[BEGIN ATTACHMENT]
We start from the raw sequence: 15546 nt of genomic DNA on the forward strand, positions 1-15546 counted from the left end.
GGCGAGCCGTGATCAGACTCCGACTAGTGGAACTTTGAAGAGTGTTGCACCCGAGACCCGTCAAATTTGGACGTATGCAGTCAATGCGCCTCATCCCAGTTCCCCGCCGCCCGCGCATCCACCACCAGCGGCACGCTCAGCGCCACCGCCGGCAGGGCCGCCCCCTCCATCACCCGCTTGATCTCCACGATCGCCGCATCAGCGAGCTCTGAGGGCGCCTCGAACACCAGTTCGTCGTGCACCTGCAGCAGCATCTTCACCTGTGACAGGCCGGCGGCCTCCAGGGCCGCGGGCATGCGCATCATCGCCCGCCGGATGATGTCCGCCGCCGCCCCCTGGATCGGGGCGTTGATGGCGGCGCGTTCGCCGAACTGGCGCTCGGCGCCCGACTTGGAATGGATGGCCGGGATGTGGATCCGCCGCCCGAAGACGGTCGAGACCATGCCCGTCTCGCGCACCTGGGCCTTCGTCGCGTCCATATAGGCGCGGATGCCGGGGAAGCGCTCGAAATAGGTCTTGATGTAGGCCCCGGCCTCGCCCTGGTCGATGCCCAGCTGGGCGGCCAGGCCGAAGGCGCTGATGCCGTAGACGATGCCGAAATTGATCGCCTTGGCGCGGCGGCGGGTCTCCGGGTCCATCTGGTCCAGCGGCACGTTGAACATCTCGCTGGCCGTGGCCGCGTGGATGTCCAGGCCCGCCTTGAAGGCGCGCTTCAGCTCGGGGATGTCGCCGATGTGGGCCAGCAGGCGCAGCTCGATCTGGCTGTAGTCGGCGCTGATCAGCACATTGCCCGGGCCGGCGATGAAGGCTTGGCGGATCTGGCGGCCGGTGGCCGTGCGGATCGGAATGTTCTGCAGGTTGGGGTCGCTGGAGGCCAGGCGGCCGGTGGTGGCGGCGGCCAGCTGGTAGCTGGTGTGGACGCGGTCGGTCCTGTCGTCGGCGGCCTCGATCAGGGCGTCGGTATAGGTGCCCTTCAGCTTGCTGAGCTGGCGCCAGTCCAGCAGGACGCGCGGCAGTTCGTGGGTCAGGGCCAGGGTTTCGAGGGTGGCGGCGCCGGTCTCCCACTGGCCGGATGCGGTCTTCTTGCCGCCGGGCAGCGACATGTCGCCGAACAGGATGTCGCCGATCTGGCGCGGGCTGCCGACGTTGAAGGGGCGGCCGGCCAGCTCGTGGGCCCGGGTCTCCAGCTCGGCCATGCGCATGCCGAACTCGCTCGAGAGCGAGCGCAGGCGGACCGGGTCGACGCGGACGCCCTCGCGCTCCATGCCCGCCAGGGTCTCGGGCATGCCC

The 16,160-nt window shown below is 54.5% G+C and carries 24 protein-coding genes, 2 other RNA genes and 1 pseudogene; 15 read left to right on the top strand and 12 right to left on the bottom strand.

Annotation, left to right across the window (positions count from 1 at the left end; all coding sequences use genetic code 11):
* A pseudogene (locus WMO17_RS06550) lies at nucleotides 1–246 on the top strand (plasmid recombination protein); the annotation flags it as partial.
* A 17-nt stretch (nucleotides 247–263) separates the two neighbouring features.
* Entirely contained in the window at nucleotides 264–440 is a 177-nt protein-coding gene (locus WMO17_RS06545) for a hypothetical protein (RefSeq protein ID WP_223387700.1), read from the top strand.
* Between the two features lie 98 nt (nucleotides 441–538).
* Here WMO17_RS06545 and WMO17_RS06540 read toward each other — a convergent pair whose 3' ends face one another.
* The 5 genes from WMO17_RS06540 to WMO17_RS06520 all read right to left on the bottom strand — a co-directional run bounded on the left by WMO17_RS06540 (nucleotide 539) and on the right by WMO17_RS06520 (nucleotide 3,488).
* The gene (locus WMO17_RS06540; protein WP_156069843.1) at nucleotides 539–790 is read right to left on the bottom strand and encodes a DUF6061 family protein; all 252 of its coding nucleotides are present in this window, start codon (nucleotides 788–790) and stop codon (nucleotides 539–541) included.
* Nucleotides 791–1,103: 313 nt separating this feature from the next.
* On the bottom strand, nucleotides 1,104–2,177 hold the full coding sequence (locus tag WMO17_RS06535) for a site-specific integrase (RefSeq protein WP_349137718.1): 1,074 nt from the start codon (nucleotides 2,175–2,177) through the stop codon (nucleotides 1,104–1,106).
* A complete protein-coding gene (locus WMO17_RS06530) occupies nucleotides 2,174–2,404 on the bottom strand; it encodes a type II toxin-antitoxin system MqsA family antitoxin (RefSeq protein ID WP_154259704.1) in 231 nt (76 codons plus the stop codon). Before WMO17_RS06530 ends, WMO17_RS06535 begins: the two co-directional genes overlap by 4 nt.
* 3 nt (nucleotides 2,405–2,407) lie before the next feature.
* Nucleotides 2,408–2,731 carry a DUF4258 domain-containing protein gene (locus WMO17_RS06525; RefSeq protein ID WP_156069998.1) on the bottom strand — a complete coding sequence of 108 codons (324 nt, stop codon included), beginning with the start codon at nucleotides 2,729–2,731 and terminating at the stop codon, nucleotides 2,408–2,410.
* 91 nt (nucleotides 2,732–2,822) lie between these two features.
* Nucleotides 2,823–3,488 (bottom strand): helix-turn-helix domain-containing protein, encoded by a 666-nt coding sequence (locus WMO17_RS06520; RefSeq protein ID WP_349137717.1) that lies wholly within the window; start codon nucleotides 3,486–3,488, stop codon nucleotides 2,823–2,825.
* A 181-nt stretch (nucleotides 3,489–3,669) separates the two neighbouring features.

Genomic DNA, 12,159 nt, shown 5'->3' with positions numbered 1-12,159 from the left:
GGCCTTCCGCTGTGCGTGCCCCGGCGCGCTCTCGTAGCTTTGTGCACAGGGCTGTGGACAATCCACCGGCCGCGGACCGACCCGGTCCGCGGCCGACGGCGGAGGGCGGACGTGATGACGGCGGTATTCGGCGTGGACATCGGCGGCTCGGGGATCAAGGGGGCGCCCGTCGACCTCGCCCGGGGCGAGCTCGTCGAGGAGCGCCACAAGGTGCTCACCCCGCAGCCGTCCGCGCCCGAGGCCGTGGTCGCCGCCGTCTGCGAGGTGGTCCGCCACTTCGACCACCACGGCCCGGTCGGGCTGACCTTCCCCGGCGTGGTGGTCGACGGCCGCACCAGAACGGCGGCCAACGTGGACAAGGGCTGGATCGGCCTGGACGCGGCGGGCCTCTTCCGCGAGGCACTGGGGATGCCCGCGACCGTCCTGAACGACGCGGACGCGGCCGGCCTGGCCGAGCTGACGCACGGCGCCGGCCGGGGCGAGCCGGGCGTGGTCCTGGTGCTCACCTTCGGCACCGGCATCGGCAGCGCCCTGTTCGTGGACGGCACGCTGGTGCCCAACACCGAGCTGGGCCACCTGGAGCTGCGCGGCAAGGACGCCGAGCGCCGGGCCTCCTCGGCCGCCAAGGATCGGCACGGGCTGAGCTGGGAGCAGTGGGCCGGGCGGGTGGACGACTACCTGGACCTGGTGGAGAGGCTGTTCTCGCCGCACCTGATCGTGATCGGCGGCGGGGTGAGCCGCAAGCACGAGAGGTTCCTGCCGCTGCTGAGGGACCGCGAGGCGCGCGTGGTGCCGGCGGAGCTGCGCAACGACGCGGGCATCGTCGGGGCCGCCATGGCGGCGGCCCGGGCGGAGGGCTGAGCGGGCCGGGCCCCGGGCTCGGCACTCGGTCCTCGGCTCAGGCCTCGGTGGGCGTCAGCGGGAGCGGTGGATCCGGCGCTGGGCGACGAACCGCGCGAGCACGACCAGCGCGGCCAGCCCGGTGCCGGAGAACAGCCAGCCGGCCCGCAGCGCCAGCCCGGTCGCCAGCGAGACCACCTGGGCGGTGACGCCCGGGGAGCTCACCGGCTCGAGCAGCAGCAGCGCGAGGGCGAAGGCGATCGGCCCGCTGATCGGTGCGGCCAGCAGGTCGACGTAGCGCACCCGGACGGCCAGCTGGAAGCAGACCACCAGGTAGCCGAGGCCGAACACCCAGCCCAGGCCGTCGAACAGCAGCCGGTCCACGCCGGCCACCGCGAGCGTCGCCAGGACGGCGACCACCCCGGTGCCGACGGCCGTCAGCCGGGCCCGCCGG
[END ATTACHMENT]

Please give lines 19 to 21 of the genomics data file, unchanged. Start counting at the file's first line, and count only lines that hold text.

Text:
* A 181-nt stretch (nucleotides 3,489–3,669) separates the two neighbouring features.

Genomic DNA, 12,159 nt, shown 5'->3' with positions numbered 1-12,159 from the left:
GGCCTTCCGCTGTGCGTGCCCCGGCGCGCTCTCGTAGCTTTGTGCACAGGGCTGTGGACAATCCACCGGCCGCGGACCGACCCGGTCCGCGGCCGACGGCGGAGGGCGGACGTGATGACGGCGGTATTCGGCGTGGACATCGGCGGCTCGGGGATCAAGGGGGCGCCCGTCGACCTCGCCCGGGGCGAGCTCGTCGAGGAGCGCCACAAGGTGCTCACCCCGCAGCCGTCCGCGCCCGAGGCCGTGGTCGCCGCCGTCTGCGAGGTGGTCCGCCACTTCGACCACCACGGCCCGGTCGGGCTGACCTTCCCCGGCGTGGTGGTCGACGGCCGCACCAGAACGGCGGCCAACGTGGACAAGGGCTGGATCGGCCTGGACGCGGCGGGCCTCTTCCGCGAGGCACTGGGGATGCCCGCGACCGTCCTGAACGACGCGGACGCGGCCGGCCTGGCCGAGCTGACGCACGGCGCCGGCCGGGGCGAGCCGGGCGTGGTCCTGGTGCTCACCTTCGGCACCGGCATCGGCAGCGCCCTGTTCGTGGACGGCACGCTGGTGCCCAACACCGAGCTGGGCCACCTGGAGCTGCGCGGCAAGGACGCCGAGCGCCGGGCCTCCTCGGCCGCCAAGGATCGGCACGGGCTGAGCTGGGAGCAGTGGGCCGGGCGGGTGGACGACTACCTGGACCTGGTGGAGAGGCTGTTCTCGCCGCACCTGATCGTGATCGGCGGCGGGGTGAGCCGCAAGCACGAGAGGTTCCTGCCGCTGCTGAGGGACCGCGAGGCGCGCGTGGTGCCGGCGGAGCTGCGCAACGACGCGGGCATCGTCGGGGCCGCCATGGCGGCGGCCCGGGCGGAGGGCTGAGCGGGCCGGGCCCCGGGCTCGGCACTCGGTCCTCGGCTCAGGCCTCGGTGGGCGTCAGCGGGAGCGGTGGATCCGGCGCTGGGCGACGAACCGCGCGAGCACGACCAGCGCGGCCAGCCCGGTGCCGGAGAACAGCCAGCCGGCCCGCAGCGCCAGCCCGGTCGCCAGCGAGACCACCTGGGCGGTGACGCCCGGGGAGCTCACCGGCTCGAGCAGCAGCAGCGCGAGGGCGAAGGCGATCGGCCCGCTGATCGGTGCGGCCAGCAGGTCGACGTAGCGCACCCGGACGGCCAGCTGGAAGCAGACCACCAGGTAGCCGAGGCCGAACACCCAGCCCAGGCCGTCGAACAGCAGCCGGTCCACGCCGGCCACCGCGAGCGTCGCCAGGACGGCGACCACCCCGGTGCCGACGGCCGTCAGCCGGGCCCGCCGG